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The Heat is On: Blistering Temperatures Put U.S. Energy Infrastructure to the Test


New York, N.Y., Aug 21, 2006 - The Summer of 2006 is quickly staking its claim as one of the hottest on record in the U.S. From Maine to Southern California, the mercury touched triple digits at times. And with soaring record temperatures came soaring record demands for electricity overloading power grids in New York, California, Missouri and Illinois.

The good news so far this summer. We have not experienced a repeat of the 2003 blackout 2003 blackout which caused between $4 to $10 billion in damage in the Northeast, Midwest and Canada.

The bad news: Weaknesses are again being exposed in the nation’s energy infrastructure. Thousands lost power and sweltered in the heat as utilities could not match record demands. And power companies say if the heat wave continues, they will be forced to pull the plug on certain key areas in order to keep the entire grid system from failing. – leaving many once again asking:

1. Is there an adequate power supply and transmission lines in the U.S. to meet the growing demand for electricity that has climbed much faster than experts predicted?

2. Are there ways to generate power without further diminishing natural resources or increasing pollution and emissions?

3. How does the energy grid work and how reliable is the equipment to get the power where and when it is needed most?

Complex System In Need of Investment

In the U.S., utilities and power generation stations are interconnected in a complex system commonly referred to as the U.S. power grid. The system enables electricity to be transmitted from state-to-state in order to meet the demands of more densely populated areas and, in the case of emergency, transfer power to an area where equipment has either shut down or been damaged.

There is no single U.S. Power Grid. Actually, the power grid in the U.S. consists of three interconnected grids that distribute electricity from more than 6,000 power generating units energized with coal, oil, gas, falling water, wind or nuclear fission. The electricity is directed by more than 100 control centers and moved around the country to homes and business on almost a half-million miles of bulk transmission lines.

The grids, the Western Grid, The Eastern Grid and the Texas Grid; however, have limited interconnection to each other, making it difficult to transfer electricity during peak demands times, such as this summers heat waves.

The grids also face a broader problem of transmission congestion and bottlenecks that have resulted in decades of lack in investment upgrades to meet the growing demand for electricity. Over the past decade, electric demand grew by roughly 30 percent while growth in transmission capacity was half that amount.

A second problem is the amount of available back-up power needed to fulfill demand spikes. Most experts agree that a 15% surplus in the minimum amount of reserve power needed to assure reliability. Today, reserve margins hover just slightly above that mark, mainly due to the fact that the there has not been a great deal of new power plant construction in the U.S.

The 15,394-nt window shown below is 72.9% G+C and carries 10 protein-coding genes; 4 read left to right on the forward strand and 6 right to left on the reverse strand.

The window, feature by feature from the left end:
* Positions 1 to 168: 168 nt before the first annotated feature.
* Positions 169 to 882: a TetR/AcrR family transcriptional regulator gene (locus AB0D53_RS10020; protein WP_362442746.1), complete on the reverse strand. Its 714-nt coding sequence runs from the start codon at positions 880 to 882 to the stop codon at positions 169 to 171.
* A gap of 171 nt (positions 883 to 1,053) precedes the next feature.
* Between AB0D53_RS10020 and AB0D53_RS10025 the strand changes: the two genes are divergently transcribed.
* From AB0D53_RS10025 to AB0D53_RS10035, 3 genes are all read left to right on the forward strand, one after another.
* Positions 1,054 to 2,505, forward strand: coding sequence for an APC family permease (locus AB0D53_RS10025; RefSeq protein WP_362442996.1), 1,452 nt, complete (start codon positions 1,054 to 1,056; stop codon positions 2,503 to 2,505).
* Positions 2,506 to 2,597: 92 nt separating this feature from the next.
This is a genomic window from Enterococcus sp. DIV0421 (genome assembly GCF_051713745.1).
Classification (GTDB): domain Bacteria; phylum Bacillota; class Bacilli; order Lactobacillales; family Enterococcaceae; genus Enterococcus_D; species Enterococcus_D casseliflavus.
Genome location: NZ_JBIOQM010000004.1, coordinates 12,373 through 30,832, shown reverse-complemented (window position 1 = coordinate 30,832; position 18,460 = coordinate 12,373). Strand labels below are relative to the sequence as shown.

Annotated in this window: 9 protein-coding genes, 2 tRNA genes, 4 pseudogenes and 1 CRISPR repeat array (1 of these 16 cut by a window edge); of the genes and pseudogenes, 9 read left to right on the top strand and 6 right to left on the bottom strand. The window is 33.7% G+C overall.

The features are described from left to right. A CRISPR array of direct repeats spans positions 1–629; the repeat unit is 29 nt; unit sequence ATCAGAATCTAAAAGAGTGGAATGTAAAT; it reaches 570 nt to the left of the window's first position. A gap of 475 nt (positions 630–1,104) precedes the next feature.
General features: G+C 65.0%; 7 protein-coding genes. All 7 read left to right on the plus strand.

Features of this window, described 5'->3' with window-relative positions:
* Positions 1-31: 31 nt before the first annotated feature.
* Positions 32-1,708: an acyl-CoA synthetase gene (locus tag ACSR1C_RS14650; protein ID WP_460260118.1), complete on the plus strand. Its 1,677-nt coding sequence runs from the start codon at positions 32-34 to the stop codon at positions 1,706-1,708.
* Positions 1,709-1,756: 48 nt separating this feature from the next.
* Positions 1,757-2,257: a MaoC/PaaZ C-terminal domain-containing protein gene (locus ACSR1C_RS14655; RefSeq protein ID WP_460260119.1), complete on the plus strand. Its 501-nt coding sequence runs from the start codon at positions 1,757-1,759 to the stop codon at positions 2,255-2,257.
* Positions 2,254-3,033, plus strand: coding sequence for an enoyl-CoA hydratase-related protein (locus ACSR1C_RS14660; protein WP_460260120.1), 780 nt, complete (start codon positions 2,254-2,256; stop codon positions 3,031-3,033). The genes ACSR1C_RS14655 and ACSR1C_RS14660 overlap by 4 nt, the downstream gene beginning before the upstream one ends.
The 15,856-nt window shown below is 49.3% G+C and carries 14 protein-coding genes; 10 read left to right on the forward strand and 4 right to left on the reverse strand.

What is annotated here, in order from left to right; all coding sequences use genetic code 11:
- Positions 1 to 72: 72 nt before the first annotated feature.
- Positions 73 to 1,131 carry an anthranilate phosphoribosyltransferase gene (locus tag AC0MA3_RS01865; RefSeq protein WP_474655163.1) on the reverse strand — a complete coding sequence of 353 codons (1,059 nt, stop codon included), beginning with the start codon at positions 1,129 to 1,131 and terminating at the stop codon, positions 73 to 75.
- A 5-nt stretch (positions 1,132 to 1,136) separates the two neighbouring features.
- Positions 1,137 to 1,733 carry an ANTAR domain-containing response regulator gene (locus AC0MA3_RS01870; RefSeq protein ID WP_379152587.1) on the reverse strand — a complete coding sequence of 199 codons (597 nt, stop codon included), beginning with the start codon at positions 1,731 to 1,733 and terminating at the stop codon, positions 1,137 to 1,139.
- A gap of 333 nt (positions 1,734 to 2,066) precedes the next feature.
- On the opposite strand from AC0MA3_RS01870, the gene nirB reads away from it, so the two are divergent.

Solutions For Today and Tomorrow

While everyone from legislators to pundits has an opinion on how to solve the problem, only one thing is certain: There is no one easy answer to our nation’s complex energy issues. Siemens innovations are addressing the problems from all corners:

Reliability: Siemens is helping accelerate the modernization of our nation’s three power grids especially in those energy corridors where congestion is highest and demand is most acute. That includes making the grids “intelligent” and “self-healing” so energy gets to where it’s most needed and corrects itself quickly. Given the vast size and complexity of the grid the operation of the system requires improved communication and control systems. This is to provide system operators with timely information needed to properly operate the system and respond to system events to mitigate outages and blackouts and to automate routine functions to improve efficiency. (link to SPT&D Innovations)

Efficiency: Siemens is helping renewing the infrastructure with modern designs in order to generate more power from existing equipment and infrastructure – and doing it in an environmentally friendly way that emissions and water use are either reduced or remain the same. (Link to PG California Case History)

Once that power is generated, Siemens also is developing technology that will enable electricity to be transferred over longer distances with minimal power loss. So in areas like Long Island, New York, where power demand per capita is one the highest in the nation, more power can make it to homes without having to build new power plants. (Link to Neptune information or HVAC site)

Alternative Energy Sources: Even with improved efficiency from existing plants and improving the reliability of transmission, the U.S. still is in need of new generation at the source. In the state of Texas alone, Siemens is installing wind turbines capable of providing power to more than 180,000 homes.

Siemens also is investing in technology that will dramatically reduce emissions from power generated using coal, enabling the U.S. to leverage its vast supply of coal and reduce our dependency on foreign natural gas and oil imports. (link to PG home page)


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